FOXBOROUGH, Mass. — The last NFL team to go unbeaten in the regular season gets its second chance in three weeks to stop an opponent from chasing that same goal.
The New England Patriots hope to do better this time.
The club that went 16-0 in 2007 will visit the New Orleans Saints on Monday night after rebounding from a one-point loss to the Indianapolis Colts with a 31-14 win over the New York Jets. The defensive star of Sunday’s victory is eager to face the improved competition.
“Definitely looking forward to it, just like we were looking forward to playing against the Indianapolis Colts,” cornerback Leigh Bodden said Monday. “They’re undefeated. It’s always good to play a great team like that, and they’re on a roll.”
Bodden had three interceptions against New York’s Mark Sanchez and returned one for a 53-yard touchdown. But Sanchez is a struggling rookie. Drew Brees is the NFL’s second-leading passer and guides a Saints offense averaging NFL highs of 36.9 points and 420.5 yards per game.
New Orleans (10-0) also has an outstanding running game, ranked fifth in the league.
“We have Indianapolis leading the league in passing. New Orleans, I would say, is a little more balanced,” Patriots coach Bill Belichick said. “They beat everybody and they beat a lot of teams pretty soundly.”
The Patriots are 7-3, but the losses were 16-9 to the Jets, 20-17 in overtime to the Denver Broncos and 35-34 to Indianapolis on a touchdown pass and extra point with 13 seconds left.
They also might be undefeated if Wes Welker had not been sidelined at New York, if they won the overtime coin toss in Denver — or if Belichick decided to punt to the Colts rather than go for it on fourth-and-2 at his 28-yard line with a six-point lead and just over two minutes left.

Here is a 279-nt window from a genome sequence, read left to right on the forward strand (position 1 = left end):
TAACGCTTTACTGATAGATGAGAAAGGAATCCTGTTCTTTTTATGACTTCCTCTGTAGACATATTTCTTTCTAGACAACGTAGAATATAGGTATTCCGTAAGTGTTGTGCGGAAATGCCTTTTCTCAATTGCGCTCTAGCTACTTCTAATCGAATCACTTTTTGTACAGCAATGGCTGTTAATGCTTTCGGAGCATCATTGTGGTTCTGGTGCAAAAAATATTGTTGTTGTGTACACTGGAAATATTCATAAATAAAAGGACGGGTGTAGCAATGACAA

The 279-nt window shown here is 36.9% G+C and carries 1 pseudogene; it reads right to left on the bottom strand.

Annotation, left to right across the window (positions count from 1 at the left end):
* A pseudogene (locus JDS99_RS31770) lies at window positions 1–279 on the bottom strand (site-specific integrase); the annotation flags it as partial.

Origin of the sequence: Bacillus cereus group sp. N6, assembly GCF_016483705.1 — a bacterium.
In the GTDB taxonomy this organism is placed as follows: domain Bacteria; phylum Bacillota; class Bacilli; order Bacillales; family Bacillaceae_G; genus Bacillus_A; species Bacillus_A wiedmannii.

On Sunday, Welker had career highs of 15 catches for 192 yards. He leads the NFL with 79 receptions, three more than Reggie Wayne, and is averaging 9.9 in the eight games he played. He’s on pace for 138 catches, five fewer than Marvin Harrison’s NFL record.
In his other two seasons since being traded by the Miami Dolphins, Welker had 112 catches in 2007 and 111 last year, the most in the NFL over that stretch.
Opponents put their best cornerbacks on 6-foot-4 Randy Moss, often double teaming him. That leaves the 5-foot-9 Welker, with his quickness and cutting ability, often matched up against linebackers.
As a rookie with Miami in 2004, Welker returned a punt 71 yards to the 2-yard line in a 29-28 win over New England. Sammy Morris, now with the Patriots, scored on the next play.
In 2006, Welker had nine catches for 77 yards against New England, but the Dolphins lost 20-10.
“We had someone double (Welker) when he was playing in the slot in Miami and he we still couldn’t cover him,” Belichick said.
After that season, the Patriots sent Miami second- and seventh-round choices in the 2007 draft for Welker, who has turned into one of the NFL’s best receivers.
“If you can’t beat him, join him,” Belichick said. “If you can’t stop him, then try to get him on your team.”
Welker wasn’t drafted out of Texas Tech in 2004 and signed as a free agent with San Diego. The Chargers waived him after one game and Miami signed him.
The Patriots scouted him in college and drafted his quarterback, Kliff Kingsbury, in the third round in 2003. Kingsbury spent the 2003 season on injured reserve, was cut six days before the 2004 season and played just one NFL game, in 2005 for the Jets.
“We got the wrong guy. I did a pretty bad job on that,” Belichick said. Welker “was definitely on our radar, but you look at him and he doesn’t have great time speed. He doesn’t have great size. But he’s quick, he catches the ball.”
Getting Welker provided an added benefit for the Patriots. They took him from a division rival.
“It’s one thing to acquire a player,” Belichick said. “It’s another to acquire a player that you don’t have to play against twice a year.”